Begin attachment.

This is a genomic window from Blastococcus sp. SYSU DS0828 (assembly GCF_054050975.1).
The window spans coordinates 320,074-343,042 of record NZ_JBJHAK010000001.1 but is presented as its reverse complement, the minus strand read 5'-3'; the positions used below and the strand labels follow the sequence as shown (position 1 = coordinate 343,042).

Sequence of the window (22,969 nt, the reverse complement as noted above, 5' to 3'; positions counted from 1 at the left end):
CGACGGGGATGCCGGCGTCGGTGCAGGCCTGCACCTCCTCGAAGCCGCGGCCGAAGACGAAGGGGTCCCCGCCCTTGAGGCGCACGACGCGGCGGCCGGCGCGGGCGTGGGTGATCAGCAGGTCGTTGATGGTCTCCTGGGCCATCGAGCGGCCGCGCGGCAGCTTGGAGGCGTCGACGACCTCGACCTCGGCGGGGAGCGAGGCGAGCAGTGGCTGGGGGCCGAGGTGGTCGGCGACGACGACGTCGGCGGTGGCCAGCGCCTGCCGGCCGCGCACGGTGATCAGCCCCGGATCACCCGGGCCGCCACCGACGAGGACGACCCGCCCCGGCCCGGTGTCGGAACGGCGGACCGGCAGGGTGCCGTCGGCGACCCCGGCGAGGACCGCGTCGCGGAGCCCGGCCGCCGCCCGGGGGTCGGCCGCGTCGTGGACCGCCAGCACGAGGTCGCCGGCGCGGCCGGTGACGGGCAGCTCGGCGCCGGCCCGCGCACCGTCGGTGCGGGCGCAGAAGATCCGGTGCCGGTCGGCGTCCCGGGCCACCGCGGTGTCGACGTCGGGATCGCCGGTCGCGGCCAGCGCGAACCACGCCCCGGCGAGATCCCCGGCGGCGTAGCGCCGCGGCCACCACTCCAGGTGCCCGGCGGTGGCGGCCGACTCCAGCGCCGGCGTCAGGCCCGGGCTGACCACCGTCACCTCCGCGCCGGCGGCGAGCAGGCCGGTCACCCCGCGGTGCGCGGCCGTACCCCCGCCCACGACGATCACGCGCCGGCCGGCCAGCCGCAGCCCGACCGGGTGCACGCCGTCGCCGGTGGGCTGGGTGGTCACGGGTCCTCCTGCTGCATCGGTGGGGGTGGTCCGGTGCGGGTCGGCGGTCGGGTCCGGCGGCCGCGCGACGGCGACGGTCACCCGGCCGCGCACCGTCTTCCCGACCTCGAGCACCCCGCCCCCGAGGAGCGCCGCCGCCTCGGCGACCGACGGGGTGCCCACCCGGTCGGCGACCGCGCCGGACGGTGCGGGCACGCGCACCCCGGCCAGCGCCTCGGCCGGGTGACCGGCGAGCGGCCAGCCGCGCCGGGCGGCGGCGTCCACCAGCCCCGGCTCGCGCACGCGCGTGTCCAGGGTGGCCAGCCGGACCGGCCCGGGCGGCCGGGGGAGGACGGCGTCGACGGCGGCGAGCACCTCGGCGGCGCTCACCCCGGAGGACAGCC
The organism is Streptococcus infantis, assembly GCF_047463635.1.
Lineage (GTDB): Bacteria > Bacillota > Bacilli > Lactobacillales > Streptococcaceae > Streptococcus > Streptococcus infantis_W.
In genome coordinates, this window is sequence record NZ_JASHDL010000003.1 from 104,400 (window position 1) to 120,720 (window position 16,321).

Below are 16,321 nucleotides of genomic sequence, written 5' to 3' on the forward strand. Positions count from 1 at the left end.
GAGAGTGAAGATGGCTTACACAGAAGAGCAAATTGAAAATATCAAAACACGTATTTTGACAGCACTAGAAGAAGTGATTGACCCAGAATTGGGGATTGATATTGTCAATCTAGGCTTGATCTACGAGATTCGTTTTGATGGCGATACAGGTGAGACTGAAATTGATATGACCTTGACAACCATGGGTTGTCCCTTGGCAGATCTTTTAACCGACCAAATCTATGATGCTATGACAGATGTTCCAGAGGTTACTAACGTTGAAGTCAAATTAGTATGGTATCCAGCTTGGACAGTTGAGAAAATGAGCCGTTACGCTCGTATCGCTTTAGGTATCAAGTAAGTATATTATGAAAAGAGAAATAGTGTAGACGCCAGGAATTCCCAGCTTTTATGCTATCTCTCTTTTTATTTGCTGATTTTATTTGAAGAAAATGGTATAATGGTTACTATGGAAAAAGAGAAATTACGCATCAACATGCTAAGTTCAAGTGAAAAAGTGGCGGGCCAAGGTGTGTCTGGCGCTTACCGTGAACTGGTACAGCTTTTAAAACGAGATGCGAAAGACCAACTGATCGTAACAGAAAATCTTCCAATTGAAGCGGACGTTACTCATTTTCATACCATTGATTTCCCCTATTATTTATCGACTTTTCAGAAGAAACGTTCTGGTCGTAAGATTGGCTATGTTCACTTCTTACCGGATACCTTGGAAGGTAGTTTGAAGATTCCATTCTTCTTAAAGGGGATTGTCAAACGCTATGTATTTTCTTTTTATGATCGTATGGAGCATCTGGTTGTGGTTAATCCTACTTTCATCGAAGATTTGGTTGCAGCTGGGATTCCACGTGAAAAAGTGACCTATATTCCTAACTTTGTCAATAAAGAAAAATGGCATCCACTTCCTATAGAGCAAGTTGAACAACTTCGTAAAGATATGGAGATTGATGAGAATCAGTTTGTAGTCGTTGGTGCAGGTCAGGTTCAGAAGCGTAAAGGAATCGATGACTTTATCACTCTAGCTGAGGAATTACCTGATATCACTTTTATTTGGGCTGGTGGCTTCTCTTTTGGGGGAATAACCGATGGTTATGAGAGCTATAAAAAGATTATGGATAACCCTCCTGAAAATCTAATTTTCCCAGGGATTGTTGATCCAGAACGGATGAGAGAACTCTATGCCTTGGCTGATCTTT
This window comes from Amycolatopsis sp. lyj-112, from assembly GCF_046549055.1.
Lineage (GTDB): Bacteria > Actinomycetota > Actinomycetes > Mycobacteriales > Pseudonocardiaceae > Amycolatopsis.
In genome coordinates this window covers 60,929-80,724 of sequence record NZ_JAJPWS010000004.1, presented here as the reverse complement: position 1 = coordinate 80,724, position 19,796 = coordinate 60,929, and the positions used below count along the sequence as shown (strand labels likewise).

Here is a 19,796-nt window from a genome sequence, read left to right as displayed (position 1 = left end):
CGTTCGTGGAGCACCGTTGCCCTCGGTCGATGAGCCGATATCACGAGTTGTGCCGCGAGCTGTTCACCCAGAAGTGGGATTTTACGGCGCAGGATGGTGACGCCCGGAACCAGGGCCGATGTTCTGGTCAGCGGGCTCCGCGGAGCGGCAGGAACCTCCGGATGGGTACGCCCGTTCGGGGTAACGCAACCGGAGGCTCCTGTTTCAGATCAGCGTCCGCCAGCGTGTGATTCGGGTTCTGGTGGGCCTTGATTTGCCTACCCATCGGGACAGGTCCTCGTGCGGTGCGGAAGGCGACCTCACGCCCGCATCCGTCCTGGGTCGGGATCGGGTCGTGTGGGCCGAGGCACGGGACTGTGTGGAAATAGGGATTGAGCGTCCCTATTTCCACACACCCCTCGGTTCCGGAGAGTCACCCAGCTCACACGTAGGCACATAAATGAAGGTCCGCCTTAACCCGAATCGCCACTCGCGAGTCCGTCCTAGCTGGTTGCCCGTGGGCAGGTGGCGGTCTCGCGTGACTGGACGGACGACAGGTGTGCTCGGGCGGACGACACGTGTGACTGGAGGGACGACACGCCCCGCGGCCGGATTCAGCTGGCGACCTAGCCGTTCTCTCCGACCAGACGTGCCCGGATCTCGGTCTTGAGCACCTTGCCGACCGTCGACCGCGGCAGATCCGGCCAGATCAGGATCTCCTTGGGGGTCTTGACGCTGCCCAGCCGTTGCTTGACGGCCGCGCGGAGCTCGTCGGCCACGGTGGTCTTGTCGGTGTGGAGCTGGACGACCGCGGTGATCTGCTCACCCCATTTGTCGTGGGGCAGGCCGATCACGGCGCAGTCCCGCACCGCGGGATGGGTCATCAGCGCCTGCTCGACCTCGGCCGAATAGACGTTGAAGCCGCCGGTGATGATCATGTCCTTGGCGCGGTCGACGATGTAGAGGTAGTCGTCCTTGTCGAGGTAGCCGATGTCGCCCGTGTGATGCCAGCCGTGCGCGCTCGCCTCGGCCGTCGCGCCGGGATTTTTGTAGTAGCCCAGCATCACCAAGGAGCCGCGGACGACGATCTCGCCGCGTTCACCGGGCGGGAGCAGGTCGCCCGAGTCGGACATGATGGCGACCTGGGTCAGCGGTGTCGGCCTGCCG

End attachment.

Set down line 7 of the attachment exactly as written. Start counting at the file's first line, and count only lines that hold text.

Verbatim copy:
In genome coordinates, this window is sequence record NZ_JASHDL010000003.1 from 104,400 (window position 1) to 120,720 (window position 16,321).